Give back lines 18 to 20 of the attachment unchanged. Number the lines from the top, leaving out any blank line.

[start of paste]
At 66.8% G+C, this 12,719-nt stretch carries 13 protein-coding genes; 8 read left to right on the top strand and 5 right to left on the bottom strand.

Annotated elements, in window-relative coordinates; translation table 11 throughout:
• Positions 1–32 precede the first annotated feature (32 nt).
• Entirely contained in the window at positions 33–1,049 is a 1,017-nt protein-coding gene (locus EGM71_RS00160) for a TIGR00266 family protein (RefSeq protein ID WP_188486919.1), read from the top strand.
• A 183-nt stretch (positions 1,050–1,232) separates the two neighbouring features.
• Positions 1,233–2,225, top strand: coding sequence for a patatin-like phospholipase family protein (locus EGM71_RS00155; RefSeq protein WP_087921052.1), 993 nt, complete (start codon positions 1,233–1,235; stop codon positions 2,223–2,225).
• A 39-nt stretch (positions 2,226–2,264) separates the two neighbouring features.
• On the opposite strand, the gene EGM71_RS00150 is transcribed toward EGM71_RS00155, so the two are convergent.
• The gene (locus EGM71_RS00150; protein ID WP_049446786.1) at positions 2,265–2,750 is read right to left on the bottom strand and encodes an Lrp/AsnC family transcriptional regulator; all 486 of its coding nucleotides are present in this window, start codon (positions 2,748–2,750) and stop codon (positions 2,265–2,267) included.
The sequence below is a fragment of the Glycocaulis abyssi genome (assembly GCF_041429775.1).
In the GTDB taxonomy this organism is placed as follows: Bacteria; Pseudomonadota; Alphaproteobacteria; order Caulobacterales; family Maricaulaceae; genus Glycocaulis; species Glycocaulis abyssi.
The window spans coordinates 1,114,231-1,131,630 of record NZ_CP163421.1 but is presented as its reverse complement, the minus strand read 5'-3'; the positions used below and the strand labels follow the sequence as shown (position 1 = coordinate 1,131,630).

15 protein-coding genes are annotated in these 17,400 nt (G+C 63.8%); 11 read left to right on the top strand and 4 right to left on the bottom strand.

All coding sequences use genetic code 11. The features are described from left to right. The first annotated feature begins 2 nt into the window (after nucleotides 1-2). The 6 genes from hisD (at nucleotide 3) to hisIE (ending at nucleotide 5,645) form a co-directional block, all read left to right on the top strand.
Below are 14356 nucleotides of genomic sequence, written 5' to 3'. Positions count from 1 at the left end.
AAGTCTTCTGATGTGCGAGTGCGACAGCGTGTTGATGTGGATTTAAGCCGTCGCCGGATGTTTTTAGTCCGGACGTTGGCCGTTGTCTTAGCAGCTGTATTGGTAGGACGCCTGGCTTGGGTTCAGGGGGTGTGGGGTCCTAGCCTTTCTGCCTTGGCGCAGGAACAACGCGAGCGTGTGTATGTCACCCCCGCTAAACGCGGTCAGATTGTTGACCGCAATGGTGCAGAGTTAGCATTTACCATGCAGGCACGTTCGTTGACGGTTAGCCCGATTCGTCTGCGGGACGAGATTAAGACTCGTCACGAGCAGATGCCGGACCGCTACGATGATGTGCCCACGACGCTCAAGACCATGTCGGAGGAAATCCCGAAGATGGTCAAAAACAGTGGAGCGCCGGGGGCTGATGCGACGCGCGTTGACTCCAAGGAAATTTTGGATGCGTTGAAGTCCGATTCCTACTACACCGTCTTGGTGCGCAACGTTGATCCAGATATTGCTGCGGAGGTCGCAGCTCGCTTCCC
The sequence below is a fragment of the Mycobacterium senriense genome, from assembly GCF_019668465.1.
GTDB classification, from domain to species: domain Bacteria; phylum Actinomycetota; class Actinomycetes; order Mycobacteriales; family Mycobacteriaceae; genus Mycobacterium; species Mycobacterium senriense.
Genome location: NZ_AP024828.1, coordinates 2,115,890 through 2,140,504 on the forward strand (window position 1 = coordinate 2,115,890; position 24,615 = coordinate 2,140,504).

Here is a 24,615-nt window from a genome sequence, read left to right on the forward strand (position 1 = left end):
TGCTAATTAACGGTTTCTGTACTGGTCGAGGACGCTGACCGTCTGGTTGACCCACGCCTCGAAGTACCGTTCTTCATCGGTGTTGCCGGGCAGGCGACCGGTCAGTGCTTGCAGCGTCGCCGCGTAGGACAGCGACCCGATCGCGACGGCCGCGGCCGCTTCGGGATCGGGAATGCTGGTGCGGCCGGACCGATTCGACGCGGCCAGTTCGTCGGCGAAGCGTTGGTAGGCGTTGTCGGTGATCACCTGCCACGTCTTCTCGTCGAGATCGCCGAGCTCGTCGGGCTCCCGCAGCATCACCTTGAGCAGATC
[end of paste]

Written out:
GTDB classification, from domain to species: domain Bacteria; phylum Actinomycetota; class Actinomycetes; order Mycobacteriales; family Mycobacteriaceae; genus Mycobacterium; species Mycobacterium senriense.
Genome location: NZ_AP024828.1, coordinates 2,115,890 through 2,140,504 on the forward strand (window position 1 = coordinate 2,115,890; position 24,615 = coordinate 2,140,504).

Here is a 24,615-nt window from a genome sequence, read left to right on the forward strand (position 1 = left end):